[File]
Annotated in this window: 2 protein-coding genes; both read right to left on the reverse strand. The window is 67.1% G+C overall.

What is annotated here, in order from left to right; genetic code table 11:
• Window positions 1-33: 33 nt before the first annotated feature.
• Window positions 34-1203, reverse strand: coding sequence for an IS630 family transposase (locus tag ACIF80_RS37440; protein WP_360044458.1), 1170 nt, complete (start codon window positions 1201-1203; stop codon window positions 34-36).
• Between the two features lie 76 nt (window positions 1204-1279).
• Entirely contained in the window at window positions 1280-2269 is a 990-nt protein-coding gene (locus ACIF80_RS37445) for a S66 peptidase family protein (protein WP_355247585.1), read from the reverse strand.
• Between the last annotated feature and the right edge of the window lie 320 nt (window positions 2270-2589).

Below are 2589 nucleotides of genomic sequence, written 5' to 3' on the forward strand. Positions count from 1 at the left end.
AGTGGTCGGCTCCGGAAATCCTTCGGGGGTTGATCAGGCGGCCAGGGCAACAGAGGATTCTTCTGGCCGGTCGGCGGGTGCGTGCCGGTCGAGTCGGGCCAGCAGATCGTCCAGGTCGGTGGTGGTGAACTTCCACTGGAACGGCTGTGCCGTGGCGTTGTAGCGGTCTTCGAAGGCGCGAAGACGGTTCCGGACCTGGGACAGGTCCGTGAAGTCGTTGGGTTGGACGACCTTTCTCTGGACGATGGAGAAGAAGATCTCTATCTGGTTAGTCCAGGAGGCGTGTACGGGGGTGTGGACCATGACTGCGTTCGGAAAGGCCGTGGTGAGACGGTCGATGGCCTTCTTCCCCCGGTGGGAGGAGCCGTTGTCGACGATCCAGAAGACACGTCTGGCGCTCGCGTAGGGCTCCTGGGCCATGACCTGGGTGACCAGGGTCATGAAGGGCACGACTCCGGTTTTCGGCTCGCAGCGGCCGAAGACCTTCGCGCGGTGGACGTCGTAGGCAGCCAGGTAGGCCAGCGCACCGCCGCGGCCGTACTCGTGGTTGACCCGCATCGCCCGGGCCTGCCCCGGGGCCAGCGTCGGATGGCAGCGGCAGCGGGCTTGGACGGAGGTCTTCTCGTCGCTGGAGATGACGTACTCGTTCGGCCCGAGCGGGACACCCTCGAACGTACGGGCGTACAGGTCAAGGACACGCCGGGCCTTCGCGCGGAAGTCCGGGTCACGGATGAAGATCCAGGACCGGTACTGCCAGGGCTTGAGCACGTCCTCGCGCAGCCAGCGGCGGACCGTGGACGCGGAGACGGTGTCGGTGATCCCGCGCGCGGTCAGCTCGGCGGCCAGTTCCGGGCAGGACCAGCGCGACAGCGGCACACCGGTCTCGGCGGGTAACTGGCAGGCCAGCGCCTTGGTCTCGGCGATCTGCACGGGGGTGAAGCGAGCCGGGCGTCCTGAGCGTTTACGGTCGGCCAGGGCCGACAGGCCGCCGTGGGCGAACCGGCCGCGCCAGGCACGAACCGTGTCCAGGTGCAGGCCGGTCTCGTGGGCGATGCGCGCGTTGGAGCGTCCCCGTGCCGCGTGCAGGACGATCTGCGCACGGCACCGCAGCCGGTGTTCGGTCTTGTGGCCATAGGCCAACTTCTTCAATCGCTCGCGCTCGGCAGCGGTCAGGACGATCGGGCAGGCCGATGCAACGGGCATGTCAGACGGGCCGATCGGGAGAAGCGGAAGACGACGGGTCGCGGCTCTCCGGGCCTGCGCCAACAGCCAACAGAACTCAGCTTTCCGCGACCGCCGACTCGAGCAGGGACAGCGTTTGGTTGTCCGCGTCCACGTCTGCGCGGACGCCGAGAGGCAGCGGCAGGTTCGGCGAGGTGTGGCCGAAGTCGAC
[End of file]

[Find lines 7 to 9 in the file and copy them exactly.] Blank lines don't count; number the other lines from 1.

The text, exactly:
• Between the last annotated feature and the right edge of the window lie 320 nt (window positions 2270-2589).

Below are 2589 nucleotides of genomic sequence, written 5' to 3' on the forward strand. Positions count from 1 at the left end.
AGTGGTCGGCTCCGGAAATCCTTCGGGGGTTGATCAGGCGGCCAGGGCAACAGAGGATTCTTCTGGCCGGTCGGCGGGTGCGTGCCGGTCGAGTCGGGCCAGCAGATCGTCCAGGTCGGTGGTGGTGAACTTCCACTGGAACGGCTGTGCCGTGGCGTTGTAGCGGTCTTCGAAGGCGCGAAGACGGTTCCGGACCTGGGACAGGTCCGTGAAGTCGTTGGGTTGGACGACCTTTCTCTGGACGATGGAGAAGAAGATCTCTATCTGGTTAGTCCAGGAGGCGTGTACGGGGGTGTGGACCATGACTGCGTTCGGAAAGGCCGTGGTGAGACGGTCGATGGCCTTCTTCCCCCGGTGGGAGGAGCCGTTGTCGACGATCCAGAAGACACGTCTGGCGCTCGCGTAGGGCTCCTGGGCCATGACCTGGGTGACCAGGGTCATGAAGGGCACGACTCCGGTTTTCGGCTCGCAGCGGCCGAAGACCTTCGCGCGGTGGACGTCGTAGGCAGCCAGGTAGGCCAGCGCACCGCCGCGGCCGTACTCGTGGTTGACCCGCATCGCCCGGGCCTGCCCCGGGGCCAGCGTCGGATGGCAGCGGCAGCGGGCTTGGACGGAGGTCTTCTCGTCGCTGGAGATGACGTACTCGTTCGGCCCGAGCGGGACACCCTCGAACGTACGGGCGTACAGGTCAAGGACACGCCGGGCCTTCGCGCGGAAGTCCGGGTCACGGATGAAGATCCAGGACCGGTACTGCCAGGGCTTGAGCACGTCCTCGCGCAGCCAGCGGCGGACCGTGGACGCGGAGACGGTGTCGGTGATCCCGCGCGCGGTCAGCTCGGCGGCCAGTTCCGGGCAGGACCAGCGCGACAGCGGCACACCGGTCTCGGCGGGTAACTGGCAGGCCAGCGCCTTGGTCTCGGCGATCTGCACGGGGGTGAAGCGAGCCGGGCGTCCTGAGCGTTTACGGTCGGCCAGGGCCGACAGGCCGCCGTGGGCGAACCGGCCGCGCCAGGCACGAACCGTGTCCAGGTGCAGGCCGGTCTCGTGGGCGATGCGCGCGTTGGAGCGTCCCCGTGCCGCGTGCAGGACGATCTGCGCACGGCACCGCAGCCGGTGTTCGGTCTTGTGGCCATAGGCCAACTTCTTCAATCGCTCGCGCTCGGCAGCGGTCAGGACGATCGGGCAGGCCGATGCAACGGGCATGTCAGACGGGCCGATCGGGAGAAGCGGAAGACGACGGGTCGCGGCTCTCCGGGCCTGCGCCAACAGCCAACAGAACTCAGCTTTCCGCGACCGCCGACTCGAGCAGGGACAGCGTTTGGTTGTCCGCGTCCACGTCTGCGCGGACGCCGAGAGGCAGCGGCAGGTTCGGCGAGGTGTGGCCGAAGTCGAC